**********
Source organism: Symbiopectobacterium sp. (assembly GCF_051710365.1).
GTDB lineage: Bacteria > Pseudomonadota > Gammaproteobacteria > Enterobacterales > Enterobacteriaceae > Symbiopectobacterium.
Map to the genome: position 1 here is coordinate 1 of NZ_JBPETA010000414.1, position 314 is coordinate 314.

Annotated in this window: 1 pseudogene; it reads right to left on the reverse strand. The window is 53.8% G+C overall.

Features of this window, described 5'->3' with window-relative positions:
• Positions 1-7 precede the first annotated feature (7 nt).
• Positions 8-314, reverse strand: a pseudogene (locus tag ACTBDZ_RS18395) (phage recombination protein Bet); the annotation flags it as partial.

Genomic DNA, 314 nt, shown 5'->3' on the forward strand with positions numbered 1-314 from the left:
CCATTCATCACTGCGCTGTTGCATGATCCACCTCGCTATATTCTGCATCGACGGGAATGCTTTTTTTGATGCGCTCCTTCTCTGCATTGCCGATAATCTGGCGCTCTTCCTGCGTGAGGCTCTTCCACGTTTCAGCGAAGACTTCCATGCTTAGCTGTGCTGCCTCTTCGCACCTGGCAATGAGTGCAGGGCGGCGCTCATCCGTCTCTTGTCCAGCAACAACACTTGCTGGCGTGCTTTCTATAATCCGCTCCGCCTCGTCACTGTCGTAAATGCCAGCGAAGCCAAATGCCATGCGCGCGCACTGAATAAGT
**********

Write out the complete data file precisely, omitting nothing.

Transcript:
Source organism: Symbiopectobacterium sp. (assembly GCF_051710365.1).
GTDB lineage: Bacteria > Pseudomonadota > Gammaproteobacteria > Enterobacterales > Enterobacteriaceae > Symbiopectobacterium.
Map to the genome: position 1 here is coordinate 1 of NZ_JBPETA010000414.1, position 314 is coordinate 314.

Annotated in this window: 1 pseudogene; it reads right to left on the reverse strand. The window is 53.8% G+C overall.

Features of this window, described 5'->3' with window-relative positions:
• Positions 1-7 precede the first annotated feature (7 nt).
• Positions 8-314, reverse strand: a pseudogene (locus tag ACTBDZ_RS18395) (phage recombination protein Bet); the annotation flags it as partial.

Genomic DNA, 314 nt, shown 5'->3' on the forward strand with positions numbered 1-314 from the left:
CCATTCATCACTGCGCTGTTGCATGATCCACCTCGCTATATTCTGCATCGACGGGAATGCTTTTTTTGATGCGCTCCTTCTCTGCATTGCCGATAATCTGGCGCTCTTCCTGCGTGAGGCTCTTCCACGTTTCAGCGAAGACTTCCATGCTTAGCTGTGCTGCCTCTTCGCACCTGGCAATGAGTGCAGGGCGGCGCTCATCCGTCTCTTGTCCAGCAACAACACTTGCTGGCGTGCTTTCTATAATCCGCTCCGCCTCGTCACTGTCGTAAATGCCAGCGAAGCCAAATGCCATGCGCGCGCACTGAATAAGT